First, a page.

A lively discussion followed a recent post here on the Army’s first Buddhist chaplain. The latest response comes from John Scorsine, a military officer in the National Guard and a newly ordained Buddhist minister, who writes, “This question of the reconciliation of Buddhism and being a professional at arms has been a defining matter of inquiry for me.” Scorsine continues, describing his discussion of this issue with the Dalai Lama:

When I asked HHDL what in his view was the karmic consequence for killing for one’s country or for being killed in battle he responed: “And over here, liturgically speaking, most important is motivation and goal. Now goal to serve interest for larger community and motivation – compassionate motivation. Genuine sense of care. And then, if the circumstances, there’s no other way, only the violent way, then violence is permissible. That’s why in Buddhism, they use—in tantric teaching they are wrathful deities. The appearance wrathful deities is—behind the philosophy is that out of sense of concern, out of sense of compassion, then wrathful method is permissible. So the wrathful deities also now happen there.”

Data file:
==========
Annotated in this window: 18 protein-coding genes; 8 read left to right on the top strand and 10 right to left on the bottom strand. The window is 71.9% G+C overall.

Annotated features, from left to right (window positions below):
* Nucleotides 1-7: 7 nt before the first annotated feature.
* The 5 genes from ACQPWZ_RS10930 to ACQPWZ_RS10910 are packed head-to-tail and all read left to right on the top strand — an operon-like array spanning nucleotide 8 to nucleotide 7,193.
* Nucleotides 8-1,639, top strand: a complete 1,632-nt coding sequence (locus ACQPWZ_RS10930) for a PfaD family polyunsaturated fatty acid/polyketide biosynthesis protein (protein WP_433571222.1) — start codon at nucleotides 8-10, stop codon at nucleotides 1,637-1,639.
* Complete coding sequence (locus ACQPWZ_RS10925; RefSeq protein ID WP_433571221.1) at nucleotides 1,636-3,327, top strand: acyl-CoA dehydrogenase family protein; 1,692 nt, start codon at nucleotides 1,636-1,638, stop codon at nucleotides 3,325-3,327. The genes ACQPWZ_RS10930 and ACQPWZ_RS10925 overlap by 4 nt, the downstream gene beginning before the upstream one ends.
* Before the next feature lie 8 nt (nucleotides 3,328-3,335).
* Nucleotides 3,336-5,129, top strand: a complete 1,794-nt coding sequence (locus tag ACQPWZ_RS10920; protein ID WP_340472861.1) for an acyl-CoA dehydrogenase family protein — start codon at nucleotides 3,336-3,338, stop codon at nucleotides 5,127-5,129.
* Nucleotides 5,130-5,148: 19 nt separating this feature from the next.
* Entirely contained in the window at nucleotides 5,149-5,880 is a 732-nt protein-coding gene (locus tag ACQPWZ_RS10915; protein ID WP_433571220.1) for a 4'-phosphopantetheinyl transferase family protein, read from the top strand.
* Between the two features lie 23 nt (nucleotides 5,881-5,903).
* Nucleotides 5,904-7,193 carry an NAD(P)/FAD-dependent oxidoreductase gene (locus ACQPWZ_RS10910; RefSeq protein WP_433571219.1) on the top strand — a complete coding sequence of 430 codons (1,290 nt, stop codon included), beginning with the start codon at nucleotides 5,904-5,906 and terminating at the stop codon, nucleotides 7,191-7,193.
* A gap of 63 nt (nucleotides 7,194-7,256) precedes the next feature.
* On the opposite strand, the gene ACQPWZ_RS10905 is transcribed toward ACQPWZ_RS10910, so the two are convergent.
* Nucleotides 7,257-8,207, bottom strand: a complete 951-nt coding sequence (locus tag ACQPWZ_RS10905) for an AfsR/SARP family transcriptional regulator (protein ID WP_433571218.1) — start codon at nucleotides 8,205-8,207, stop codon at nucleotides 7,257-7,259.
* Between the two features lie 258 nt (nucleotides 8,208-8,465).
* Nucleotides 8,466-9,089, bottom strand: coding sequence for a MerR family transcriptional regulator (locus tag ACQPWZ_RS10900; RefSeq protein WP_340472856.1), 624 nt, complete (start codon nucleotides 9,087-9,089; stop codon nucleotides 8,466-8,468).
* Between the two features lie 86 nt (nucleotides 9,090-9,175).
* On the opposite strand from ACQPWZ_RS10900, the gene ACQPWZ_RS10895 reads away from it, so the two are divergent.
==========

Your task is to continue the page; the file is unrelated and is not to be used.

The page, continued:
The Dalai Lama cautions, however, that the problem is that once violence begins, it’s anybody’s guess how or when it will end. He also puts the onus on the victor to end the violence and to “protect all life.” Not long after 9/11, in the runup to the war in Afghanistan, Tricycle invited three teachers and a Buddhism scholar to discuss whether violence was ever permissible in the light of Buddhist teachings. You can read the roundtable here.

Temple
Dharma to your inbox

Sign up for Tricycle’s newsletters

Thank you for subscribing to Tricycle! As a nonprofit, to keep Buddhist teachings and practices widely available.

Liberate this article!

You’ve read all three of your free articles for the month. Subscribe now for immediate access to the magazine plus films, video dharma talks, e-books, and more.

Subscribe Now

Already a subscriber? Log in.